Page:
Omair Alavi|Instep|May 23, 2021
The actor talks to Instep about his upcoming drama serial Mohlat, working in films and experimenting with one role after the other.
Sami Khan is all set to star in Mohlat, an upcoming Geo drama serial, opposite Kinza Hashmi.
Sami Khan’s been very, very busy. In the past few years he’s delivered some very strong characters in serials like Inkaar, Ishq Zahe Naseeb, Saraab and Dulhan, before which he built a solid portfolio in dramas like Tere Pehlu Main, Jo Chale To Jaan Se Guzar Gaye, Sabz Pari Lal Kabootar, Do Qadam Door Thay, Bashar Momin, Mannat and Dhaani in addition to Teri Meri Jodi. Having delivered so many hits on Geo TV, Sami returns to what is considered his home ground with the upcoming Mohlat.
Instep On Sunday caught up with the hero ahead of the airing of Mohlat and spoke to him about his recent projects and experimenting with cinema. Excerpts from the conversation…
Instep: How would you summarize the past few years of your career?
Sami Khan (SK): I’d say that one thing or the other has kept me extremely busy. During the last four years, I managed to play the bad guy in Rasm-e-Duniya and Khudgarz (both in 2017), earned praise for my performance in Toh Dil Ka Kia Hua (2017) and Aisi Hai Tanhai (2017). I also got a chance to feature in issue-based social dramas such as Inkaar (2019) and Ishq Zahe Naseeb (2019) as well as recent hits Saraab (2020) and Dulhan (2020).
I also returned to films after 15 years with Gumm: In The Middle Of Nowhere, Wrong No. 2 and Kaaf Kangana (all in 2019) and reunite with my Bashar Momin co-star Faysal Qureshi in our Hollywood debut The Window. I was part of two upcoming Pakistani films: Yaara Vey and Lafangey Chapter One. So, yes, I was busy!
Instep: Do tell us something about the upcoming Mohlat?
SK: It’s a Samira Fazal play in which I get to play the main lead opposite Kinza Hashmi; the legendary Bushra Ansari plays my mother. The story revolves around a broken family, where the daughter strives to meet high expectations and suffers in the process. I would like to mention here that working so closely with a young actress like Kinza and a veteran like Bushra Aapa was an amazing experience and I hope it reflects on screen the way it is intended to. Veterans like Tanveer Jamal, Asma Abbas, Komal Aziz Khan, Javeria Abbasi, Saife Hassan, and Nida Mumtaz are among some of the actors who feature in the drama serial, making it a perfect mixture of both veterans and young blood.
Instep: Let’s talk about your most difficult role in recent years – playing two Asfand Yars in Saraab – one was a real person, the other was an illusion…
SK: Saraab was not just a drama but an experience for both Sonya Hussyn and myself; under Mohsin Talat’s brilliant direction, we not only managed to highlight a social issue that is a part of our lives but also taught the audience how to deal with it. Before that, not many plays tackled schizophrenia on our TV but kudos to Edison Idrees Masih for penning the script so well that people have now started taking it seriously, and more importantly, are considering it a disease.
The actor admits he enjoys playing roles that challenge him.
Saraab gave me the chance to explore myself as an actor who could deliver different expressions, without any change in physical appearance, at the drop of a hat. Thankfully, the audience loved the portrayal of the real Asfand Yar and termed him as an ideal husband whereas hated the illusion that appeared as Hoorain’s hallucination.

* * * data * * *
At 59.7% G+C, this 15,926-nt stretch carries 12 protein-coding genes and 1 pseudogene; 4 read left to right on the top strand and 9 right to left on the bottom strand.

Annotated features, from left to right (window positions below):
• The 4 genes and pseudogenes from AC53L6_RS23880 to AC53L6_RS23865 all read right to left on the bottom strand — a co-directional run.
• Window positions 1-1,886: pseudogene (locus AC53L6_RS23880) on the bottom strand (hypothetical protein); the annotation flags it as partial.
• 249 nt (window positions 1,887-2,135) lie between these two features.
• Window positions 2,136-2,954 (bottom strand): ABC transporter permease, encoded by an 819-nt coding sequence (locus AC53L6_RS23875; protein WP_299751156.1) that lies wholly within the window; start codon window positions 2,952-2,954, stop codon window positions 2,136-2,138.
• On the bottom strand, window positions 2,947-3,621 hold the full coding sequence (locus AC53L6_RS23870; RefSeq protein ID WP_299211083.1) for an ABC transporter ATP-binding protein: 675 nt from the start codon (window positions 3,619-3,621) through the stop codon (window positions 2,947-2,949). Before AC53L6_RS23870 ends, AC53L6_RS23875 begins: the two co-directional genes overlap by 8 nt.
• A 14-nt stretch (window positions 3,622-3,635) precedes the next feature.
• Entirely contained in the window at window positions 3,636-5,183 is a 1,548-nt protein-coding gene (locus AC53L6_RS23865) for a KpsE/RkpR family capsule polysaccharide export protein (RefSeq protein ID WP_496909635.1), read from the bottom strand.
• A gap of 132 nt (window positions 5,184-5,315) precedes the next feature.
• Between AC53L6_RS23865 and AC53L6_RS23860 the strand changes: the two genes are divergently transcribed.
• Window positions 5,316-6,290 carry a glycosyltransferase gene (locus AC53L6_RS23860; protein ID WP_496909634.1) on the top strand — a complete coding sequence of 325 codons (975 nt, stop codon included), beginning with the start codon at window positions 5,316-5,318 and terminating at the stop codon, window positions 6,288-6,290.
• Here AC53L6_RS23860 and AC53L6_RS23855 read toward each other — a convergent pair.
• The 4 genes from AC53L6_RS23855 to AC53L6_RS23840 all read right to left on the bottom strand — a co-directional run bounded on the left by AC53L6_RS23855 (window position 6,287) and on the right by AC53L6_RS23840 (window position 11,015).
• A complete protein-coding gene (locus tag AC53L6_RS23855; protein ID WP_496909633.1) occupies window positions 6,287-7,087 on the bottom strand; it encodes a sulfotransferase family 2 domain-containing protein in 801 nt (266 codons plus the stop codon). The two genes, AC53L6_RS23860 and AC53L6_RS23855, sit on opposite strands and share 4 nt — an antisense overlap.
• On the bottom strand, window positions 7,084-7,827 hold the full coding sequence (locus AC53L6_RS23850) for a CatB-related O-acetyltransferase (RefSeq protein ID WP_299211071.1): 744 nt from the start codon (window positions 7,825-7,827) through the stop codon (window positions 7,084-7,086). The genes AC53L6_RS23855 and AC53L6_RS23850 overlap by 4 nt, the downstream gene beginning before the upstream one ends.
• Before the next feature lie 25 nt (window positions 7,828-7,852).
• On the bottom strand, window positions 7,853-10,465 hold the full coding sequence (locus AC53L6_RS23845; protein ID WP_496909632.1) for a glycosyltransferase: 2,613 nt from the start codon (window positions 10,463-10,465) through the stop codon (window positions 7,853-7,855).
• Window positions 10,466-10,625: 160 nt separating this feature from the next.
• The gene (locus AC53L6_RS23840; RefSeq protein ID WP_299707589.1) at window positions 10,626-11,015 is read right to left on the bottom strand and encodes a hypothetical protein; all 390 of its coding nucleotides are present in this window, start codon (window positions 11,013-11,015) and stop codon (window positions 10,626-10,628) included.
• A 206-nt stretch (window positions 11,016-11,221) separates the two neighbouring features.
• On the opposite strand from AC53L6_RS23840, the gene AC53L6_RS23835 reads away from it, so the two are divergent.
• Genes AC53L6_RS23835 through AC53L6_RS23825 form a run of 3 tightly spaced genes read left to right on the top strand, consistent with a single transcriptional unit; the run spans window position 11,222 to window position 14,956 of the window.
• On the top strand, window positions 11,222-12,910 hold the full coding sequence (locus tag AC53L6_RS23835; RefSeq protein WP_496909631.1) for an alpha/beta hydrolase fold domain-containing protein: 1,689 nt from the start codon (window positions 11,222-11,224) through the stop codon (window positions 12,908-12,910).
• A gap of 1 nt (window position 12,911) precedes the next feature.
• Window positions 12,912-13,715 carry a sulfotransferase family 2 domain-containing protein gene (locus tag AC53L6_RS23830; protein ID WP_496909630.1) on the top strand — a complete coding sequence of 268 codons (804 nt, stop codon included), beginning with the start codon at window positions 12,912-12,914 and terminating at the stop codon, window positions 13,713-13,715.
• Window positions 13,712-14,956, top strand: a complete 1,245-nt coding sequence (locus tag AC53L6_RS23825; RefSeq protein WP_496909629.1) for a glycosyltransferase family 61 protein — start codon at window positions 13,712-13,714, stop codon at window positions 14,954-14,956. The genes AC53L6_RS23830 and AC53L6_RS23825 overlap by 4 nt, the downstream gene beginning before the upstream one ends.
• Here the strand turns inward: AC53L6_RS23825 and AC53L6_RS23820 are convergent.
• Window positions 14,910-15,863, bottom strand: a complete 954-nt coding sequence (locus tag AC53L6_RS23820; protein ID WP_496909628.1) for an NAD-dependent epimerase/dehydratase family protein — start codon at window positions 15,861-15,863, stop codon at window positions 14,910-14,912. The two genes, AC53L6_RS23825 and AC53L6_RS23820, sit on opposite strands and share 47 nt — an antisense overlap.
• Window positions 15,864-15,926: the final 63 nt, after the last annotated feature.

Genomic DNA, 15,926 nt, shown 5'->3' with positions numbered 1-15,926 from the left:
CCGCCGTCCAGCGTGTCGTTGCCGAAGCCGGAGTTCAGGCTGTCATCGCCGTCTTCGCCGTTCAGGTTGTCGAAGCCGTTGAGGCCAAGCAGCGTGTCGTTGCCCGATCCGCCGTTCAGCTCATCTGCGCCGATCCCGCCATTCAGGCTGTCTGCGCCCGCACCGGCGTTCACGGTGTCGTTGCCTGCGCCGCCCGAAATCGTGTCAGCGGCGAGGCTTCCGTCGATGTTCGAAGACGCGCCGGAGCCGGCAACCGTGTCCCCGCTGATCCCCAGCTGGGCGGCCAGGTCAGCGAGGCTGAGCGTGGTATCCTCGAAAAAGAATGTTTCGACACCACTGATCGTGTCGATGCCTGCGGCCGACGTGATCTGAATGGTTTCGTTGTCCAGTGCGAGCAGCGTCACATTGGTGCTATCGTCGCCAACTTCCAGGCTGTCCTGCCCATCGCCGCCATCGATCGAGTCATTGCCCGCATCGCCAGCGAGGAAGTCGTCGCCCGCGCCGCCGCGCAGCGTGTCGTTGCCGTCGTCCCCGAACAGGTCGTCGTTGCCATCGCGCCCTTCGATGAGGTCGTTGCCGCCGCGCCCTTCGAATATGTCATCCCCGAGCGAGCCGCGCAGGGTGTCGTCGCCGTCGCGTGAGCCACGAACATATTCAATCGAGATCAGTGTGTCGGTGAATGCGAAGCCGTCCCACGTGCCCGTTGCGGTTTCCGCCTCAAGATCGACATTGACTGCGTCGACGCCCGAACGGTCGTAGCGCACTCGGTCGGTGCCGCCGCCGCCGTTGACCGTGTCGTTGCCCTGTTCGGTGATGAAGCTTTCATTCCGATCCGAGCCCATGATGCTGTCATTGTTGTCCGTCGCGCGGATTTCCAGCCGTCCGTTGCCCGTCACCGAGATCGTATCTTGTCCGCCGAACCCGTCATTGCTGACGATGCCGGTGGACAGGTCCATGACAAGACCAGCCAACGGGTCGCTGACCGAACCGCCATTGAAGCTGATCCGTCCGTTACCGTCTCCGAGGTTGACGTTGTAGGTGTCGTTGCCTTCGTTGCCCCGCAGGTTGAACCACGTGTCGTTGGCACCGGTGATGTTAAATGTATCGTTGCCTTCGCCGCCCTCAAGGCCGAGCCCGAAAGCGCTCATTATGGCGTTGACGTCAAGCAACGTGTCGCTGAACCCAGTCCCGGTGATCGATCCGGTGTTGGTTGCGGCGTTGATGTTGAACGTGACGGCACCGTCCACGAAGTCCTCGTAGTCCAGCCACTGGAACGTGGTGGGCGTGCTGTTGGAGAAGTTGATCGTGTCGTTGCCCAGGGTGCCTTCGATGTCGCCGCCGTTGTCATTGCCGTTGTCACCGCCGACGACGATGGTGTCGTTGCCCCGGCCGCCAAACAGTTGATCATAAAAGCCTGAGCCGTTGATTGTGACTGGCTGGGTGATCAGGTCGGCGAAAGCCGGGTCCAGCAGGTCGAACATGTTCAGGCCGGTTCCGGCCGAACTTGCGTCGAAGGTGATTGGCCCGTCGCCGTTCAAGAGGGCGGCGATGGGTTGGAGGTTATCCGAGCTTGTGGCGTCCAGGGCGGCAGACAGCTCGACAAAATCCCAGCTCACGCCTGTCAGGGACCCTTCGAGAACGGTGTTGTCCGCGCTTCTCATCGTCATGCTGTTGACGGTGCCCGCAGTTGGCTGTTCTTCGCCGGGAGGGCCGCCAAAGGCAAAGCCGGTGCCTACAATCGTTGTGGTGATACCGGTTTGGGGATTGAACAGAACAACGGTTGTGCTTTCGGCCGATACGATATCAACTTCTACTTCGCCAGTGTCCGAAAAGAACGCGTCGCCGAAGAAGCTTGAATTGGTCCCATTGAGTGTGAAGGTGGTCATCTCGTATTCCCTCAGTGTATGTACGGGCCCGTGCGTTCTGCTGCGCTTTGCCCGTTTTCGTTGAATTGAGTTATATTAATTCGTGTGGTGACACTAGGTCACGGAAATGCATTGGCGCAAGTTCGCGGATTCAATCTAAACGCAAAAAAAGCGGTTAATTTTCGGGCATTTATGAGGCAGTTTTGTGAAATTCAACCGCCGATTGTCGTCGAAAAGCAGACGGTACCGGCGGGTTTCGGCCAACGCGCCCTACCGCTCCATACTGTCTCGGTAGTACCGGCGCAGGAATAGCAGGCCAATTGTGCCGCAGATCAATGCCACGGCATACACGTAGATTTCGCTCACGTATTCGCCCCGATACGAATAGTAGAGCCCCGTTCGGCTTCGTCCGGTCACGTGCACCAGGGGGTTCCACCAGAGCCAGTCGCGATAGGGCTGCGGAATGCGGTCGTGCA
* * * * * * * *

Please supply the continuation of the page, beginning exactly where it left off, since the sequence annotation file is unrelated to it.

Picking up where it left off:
Instep: You’ve mostly played the good guy onscreen but also aced a dark character like Mikaal in Dulhan. Which one is more difficult to portray?
SK: Playing a good character is relatively easy but the real fun is in playing a negative character, or one with shades of grey. Whenever I play the bad guy, I don’t think of myself as the villain but as someone who is right in his own mind and that makes things easy for me. My character in Dulhan begins as the bad guy but earns the audience’s sympathy by the time it ends. Many fans haven’t forgiven me for my performance in Rasm-e-Duniya and Toh Dil Ka Kia Hua for various reasons and I am glad they didn’t because that way they remember the character.
Instep: Phaans is currently doing well and your character is being appreciated for his honesty. What goes into creating these characters?
SK: Acting is not just our job or profession but our passion; I wouldn’t be honest with it if I did one character over and over again without bringing something new to to the table. Thankfully, I have always worked with good writers and directors who encourage me to bring something new to the characters. Even in Phaans, I had to draw suspicion to myself in the initial episodes otherwise it would have killed the suspense that keeps everyone guessing. I am happy that my fans accept me in any character that I play, and it is their love and encouragement that keeps me going.
Instep: And finally, something about the films you were recently part of – Yaara Vey, Lafangey Chapter One and The Window…
SK: Both Yaara Vey and Lafangey Chapter One are ready for a release and while the former is a romantic flick, the latter is Pakistan’s first horror-comedy. Yaara Vey features Aleeze Nasser as the main lead opposite Faizan Khawaja and myself whereas Saleem Meraj, Mani, Mubeen Gabol, and I play the Lafangay in the other flick. As for The Window, it will be my second film with Ammar Lasani and Kanza Zia, the director duo behind Gumm: In The Middle Of Nowhere. The film is a project for a Western audience and features Hollywood actor Faran Tahir, veteran actors like Hameed Sheikh and Faysal Qureshi besides myself and Suhaee Abro who plays the main character. It is based on real events and is completely in English. I’m quite excited for its release since it will be my entry into Hollywood.